Five-day inquest into prisoner death held at the RCJ: Coroner to write an RPFD

Peter Carter Q.C. and Abigail Bright, instructed by Graeme Rothwell, McMillan Williams Solicitors, litigation department, represented the daughter of the deceased, O. 


At the time of O’s death, O was a serving prisoner at HMP Wandsworth. O died of natural causes, after a delayed diagnosis of oropharyngeal cancer. 


Her Majesty’s Assistant Coroner for the City of Westminster gave the first ruling to create case law on how and why the jury is entitled to reach conclusions on “the circumstances” of “where” a person died.  


Evidence was heard from a member of the Home Office as to whether it was more likely than not that O would have been released early on compassionate grounds had O’s diagnosis been timely and not delayed.  

The evidence was that the Home Office would have processed the application within a week of receiving it and that O would have been recommended for early compassionate release. 


Two of O’s treating physicians gave evidence that they would have supported any such application. 


Her Majesty’s Assistant Coroner ruled: 'The words “in what circumstances” in section 5(2) of the Coroners and Justice Act 2009 is a direct reference to sub-section 5(1)(b) of the Act. They are to be interpreted collectively. In those circumstances, the jury is entitled to look at the “circumstances” of “where” someone came by their death.’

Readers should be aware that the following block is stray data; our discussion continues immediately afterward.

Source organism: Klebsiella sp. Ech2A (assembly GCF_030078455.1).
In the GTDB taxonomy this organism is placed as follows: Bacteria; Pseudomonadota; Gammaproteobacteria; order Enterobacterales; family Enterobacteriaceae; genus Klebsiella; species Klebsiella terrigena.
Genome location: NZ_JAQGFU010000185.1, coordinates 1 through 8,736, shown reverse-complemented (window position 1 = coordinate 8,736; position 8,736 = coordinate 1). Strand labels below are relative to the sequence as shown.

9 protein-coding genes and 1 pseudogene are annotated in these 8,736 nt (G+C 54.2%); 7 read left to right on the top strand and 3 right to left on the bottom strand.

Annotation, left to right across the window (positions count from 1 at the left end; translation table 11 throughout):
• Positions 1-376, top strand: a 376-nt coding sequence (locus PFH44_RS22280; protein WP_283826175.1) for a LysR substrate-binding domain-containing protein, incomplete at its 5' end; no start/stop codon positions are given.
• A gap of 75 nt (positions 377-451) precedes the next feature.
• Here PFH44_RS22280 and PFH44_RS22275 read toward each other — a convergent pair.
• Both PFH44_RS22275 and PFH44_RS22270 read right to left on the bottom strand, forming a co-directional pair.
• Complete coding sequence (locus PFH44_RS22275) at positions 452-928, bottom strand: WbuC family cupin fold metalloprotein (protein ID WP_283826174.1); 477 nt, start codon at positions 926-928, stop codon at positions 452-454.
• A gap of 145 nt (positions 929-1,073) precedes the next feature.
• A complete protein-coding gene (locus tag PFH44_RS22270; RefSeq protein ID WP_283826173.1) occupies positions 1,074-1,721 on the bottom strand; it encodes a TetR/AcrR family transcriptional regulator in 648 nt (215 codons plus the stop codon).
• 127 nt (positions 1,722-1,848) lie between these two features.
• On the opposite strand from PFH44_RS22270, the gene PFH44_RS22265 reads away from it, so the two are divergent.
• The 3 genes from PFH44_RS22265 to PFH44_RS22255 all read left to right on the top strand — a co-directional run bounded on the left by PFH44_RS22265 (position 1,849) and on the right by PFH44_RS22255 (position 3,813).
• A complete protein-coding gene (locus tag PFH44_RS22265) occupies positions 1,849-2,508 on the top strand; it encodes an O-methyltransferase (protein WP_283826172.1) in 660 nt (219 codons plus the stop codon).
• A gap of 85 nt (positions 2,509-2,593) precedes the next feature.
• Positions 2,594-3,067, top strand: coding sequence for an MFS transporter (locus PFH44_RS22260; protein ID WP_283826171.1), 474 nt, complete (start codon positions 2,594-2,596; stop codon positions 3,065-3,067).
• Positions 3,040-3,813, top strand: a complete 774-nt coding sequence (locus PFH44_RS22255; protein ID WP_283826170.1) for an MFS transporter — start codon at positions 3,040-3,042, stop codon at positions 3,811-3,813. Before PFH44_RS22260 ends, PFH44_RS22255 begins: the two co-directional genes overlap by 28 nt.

The ruling establishes that “where” a person came by their death is not simply a matter of geographical fact. 


For the full text of the judgment, click here


The jury’s conclusions were as follows: Natural causes; died on 20.11.2014 at St Georges Hospital; delays in diagnosis and obtaining early compassionate release meant that the deceased died in hospital and not in a place arranged by him and his family.  

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